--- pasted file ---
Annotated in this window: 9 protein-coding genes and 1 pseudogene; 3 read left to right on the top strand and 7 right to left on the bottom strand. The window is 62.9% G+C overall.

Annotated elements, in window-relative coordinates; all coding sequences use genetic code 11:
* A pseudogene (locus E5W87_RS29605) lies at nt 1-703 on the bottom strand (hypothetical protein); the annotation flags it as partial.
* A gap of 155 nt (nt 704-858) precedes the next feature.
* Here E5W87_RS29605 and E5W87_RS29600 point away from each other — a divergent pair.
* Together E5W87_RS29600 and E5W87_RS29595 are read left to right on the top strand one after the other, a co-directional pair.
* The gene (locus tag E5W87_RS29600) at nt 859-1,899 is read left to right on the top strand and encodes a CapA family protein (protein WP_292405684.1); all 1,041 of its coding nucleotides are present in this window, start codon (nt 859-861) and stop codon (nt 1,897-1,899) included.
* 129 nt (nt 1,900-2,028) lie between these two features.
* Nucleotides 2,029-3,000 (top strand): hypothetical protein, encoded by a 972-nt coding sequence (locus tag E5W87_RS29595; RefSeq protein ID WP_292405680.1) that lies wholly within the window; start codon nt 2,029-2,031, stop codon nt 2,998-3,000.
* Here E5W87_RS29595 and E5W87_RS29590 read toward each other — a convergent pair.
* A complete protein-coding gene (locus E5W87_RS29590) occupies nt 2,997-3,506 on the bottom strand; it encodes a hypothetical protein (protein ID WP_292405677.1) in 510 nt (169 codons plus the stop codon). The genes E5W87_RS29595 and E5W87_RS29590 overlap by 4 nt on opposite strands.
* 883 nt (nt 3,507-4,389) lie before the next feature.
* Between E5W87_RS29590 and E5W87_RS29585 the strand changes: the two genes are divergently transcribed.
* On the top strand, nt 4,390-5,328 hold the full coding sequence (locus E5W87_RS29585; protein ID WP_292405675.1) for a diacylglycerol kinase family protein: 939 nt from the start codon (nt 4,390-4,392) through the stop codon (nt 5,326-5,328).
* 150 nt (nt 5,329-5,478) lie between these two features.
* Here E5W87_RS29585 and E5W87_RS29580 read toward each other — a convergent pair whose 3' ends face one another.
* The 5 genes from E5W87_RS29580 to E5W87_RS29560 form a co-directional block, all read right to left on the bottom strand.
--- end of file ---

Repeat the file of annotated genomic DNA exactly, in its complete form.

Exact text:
Annotated in this window: 9 protein-coding genes and 1 pseudogene; 3 read left to right on the top strand and 7 right to left on the bottom strand. The window is 62.9% G+C overall.

Annotated elements, in window-relative coordinates; all coding sequences use genetic code 11:
* A pseudogene (locus E5W87_RS29605) lies at nt 1-703 on the bottom strand (hypothetical protein); the annotation flags it as partial.
* A gap of 155 nt (nt 704-858) precedes the next feature.
* Here E5W87_RS29605 and E5W87_RS29600 point away from each other — a divergent pair.
* Together E5W87_RS29600 and E5W87_RS29595 are read left to right on the top strand one after the other, a co-directional pair.
* The gene (locus tag E5W87_RS29600) at nt 859-1,899 is read left to right on the top strand and encodes a CapA family protein (protein WP_292405684.1); all 1,041 of its coding nucleotides are present in this window, start codon (nt 859-861) and stop codon (nt 1,897-1,899) included.
* 129 nt (nt 1,900-2,028) lie between these two features.
* Nucleotides 2,029-3,000 (top strand): hypothetical protein, encoded by a 972-nt coding sequence (locus tag E5W87_RS29595; RefSeq protein ID WP_292405680.1) that lies wholly within the window; start codon nt 2,029-2,031, stop codon nt 2,998-3,000.
* Here E5W87_RS29595 and E5W87_RS29590 read toward each other — a convergent pair.
* A complete protein-coding gene (locus E5W87_RS29590) occupies nt 2,997-3,506 on the bottom strand; it encodes a hypothetical protein (protein ID WP_292405677.1) in 510 nt (169 codons plus the stop codon). The genes E5W87_RS29595 and E5W87_RS29590 overlap by 4 nt on opposite strands.
* 883 nt (nt 3,507-4,389) lie before the next feature.
* Between E5W87_RS29590 and E5W87_RS29585 the strand changes: the two genes are divergently transcribed.
* On the top strand, nt 4,390-5,328 hold the full coding sequence (locus E5W87_RS29585; protein ID WP_292405675.1) for a diacylglycerol kinase family protein: 939 nt from the start codon (nt 4,390-4,392) through the stop codon (nt 5,326-5,328).
* 150 nt (nt 5,329-5,478) lie between these two features.
* Here E5W87_RS29585 and E5W87_RS29580 read toward each other — a convergent pair whose 3' ends face one another.
* The 5 genes from E5W87_RS29580 to E5W87_RS29560 form a co-directional block, all read right to left on the bottom strand.